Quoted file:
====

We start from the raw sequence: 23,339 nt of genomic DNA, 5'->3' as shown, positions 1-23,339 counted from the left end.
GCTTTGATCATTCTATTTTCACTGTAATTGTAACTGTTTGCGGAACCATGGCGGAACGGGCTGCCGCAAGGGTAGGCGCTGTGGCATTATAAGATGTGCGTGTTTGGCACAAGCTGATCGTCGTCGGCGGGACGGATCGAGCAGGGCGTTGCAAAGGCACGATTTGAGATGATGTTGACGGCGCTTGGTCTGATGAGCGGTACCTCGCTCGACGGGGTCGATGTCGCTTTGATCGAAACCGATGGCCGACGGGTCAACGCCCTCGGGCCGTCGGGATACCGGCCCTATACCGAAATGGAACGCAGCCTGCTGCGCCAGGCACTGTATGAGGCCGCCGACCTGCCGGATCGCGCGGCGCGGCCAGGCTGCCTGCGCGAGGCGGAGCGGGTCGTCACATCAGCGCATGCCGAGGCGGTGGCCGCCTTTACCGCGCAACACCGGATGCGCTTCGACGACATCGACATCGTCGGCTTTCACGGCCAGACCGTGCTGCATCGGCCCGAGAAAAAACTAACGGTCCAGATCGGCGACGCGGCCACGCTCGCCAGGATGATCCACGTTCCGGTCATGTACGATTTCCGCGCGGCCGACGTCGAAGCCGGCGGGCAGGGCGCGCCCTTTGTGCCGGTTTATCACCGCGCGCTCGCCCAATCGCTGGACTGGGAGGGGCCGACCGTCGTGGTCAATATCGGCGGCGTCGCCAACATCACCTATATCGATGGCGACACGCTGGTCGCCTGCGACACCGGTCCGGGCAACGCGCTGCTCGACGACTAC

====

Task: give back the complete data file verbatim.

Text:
We start from the raw sequence: 23,339 nt of genomic DNA, 5'->3' as shown, positions 1-23,339 counted from the left end.
GCTTTGATCATTCTATTTTCACTGTAATTGTAACTGTTTGCGGAACCATGGCGGAACGGGCTGCCGCAAGGGTAGGCGCTGTGGCATTATAAGATGTGCGTGTTTGGCACAAGCTGATCGTCGTCGGCGGGACGGATCGAGCAGGGCGTTGCAAAGGCACGATTTGAGATGATGTTGACGGCGCTTGGTCTGATGAGCGGTACCTCGCTCGACGGGGTCGATGTCGCTTTGATCGAAACCGATGGCCGACGGGTCAACGCCCTCGGGCCGTCGGGATACCGGCCCTATACCGAAATGGAACGCAGCCTGCTGCGCCAGGCACTGTATGAGGCCGCCGACCTGCCGGATCGCGCGGCGCGGCCAGGCTGCCTGCGCGAGGCGGAGCGGGTCGTCACATCAGCGCATGCCGAGGCGGTGGCCGCCTTTACCGCGCAACACCGGATGCGCTTCGACGACATCGACATCGTCGGCTTTCACGGCCAGACCGTGCTGCATCGGCCCGAGAAAAAACTAACGGTCCAGATCGGCGACGCGGCCACGCTCGCCAGGATGATCCACGTTCCGGTCATGTACGATTTCCGCGCGGCCGACGTCGAAGCCGGCGGGCAGGGCGCGCCCTTTGTGCCGGTTTATCACCGCGCGCTCGCCCAATCGCTGGACTGGGAGGGGCCGACCGTCGTGGTCAATATCGGCGGCGTCGCCAACATCACCTATATCGATGGCGACACGCTGGTCGCCTGCGACACCGGTCCGGGCAACGCGCTGCTCGACGACTAC